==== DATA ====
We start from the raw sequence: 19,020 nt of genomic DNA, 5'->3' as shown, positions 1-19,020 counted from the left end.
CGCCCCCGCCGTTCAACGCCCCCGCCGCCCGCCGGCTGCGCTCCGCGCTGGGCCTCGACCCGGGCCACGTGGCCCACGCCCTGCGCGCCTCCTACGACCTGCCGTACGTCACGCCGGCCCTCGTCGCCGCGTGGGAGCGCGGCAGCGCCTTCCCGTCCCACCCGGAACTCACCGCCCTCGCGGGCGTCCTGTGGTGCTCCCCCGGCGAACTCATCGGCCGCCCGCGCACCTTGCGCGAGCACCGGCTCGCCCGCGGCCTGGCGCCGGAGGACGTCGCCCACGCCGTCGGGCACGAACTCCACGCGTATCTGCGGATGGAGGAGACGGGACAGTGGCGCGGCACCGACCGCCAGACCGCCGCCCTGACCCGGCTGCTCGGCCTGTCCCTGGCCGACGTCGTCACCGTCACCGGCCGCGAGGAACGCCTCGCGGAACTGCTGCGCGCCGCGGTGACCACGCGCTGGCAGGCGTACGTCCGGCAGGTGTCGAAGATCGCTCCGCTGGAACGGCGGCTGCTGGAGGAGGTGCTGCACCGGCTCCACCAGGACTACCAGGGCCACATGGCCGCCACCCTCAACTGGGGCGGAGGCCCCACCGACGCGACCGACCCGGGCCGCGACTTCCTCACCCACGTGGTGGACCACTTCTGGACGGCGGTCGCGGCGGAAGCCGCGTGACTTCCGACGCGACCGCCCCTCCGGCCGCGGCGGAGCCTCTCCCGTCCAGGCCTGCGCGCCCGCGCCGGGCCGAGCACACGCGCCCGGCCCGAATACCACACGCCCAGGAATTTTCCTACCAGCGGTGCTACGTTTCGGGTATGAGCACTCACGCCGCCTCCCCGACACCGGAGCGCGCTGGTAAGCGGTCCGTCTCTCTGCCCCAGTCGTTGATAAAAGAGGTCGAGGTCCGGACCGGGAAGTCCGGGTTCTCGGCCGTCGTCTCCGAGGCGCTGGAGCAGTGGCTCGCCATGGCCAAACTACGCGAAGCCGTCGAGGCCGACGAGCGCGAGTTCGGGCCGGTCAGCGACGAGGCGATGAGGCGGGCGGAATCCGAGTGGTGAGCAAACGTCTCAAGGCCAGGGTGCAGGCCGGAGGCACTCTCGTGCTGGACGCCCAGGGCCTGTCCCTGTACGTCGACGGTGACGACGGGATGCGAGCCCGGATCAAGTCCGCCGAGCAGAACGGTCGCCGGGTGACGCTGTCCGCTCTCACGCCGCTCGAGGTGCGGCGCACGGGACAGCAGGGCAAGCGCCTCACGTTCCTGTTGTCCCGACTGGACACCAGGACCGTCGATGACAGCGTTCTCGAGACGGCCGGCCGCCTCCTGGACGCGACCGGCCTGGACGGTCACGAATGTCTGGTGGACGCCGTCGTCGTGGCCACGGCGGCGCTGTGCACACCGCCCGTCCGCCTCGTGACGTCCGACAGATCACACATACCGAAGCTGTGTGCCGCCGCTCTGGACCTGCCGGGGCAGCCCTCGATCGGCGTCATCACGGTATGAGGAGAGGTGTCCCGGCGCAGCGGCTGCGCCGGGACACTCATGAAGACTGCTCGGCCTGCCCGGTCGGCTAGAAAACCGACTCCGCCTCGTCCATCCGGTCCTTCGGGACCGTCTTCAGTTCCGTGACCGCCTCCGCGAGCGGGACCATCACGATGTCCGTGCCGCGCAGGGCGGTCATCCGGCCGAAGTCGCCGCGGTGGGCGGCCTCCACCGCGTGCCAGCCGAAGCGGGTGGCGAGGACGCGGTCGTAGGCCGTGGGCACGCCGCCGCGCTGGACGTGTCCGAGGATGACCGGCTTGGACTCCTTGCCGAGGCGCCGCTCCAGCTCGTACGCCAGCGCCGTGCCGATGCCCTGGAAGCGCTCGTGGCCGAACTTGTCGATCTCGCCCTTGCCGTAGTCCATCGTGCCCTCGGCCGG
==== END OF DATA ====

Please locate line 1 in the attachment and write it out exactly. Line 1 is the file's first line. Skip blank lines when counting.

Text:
We start from the raw sequence: 19,020 nt of genomic DNA, 5'->3' as shown, positions 1-19,020 counted from the left end.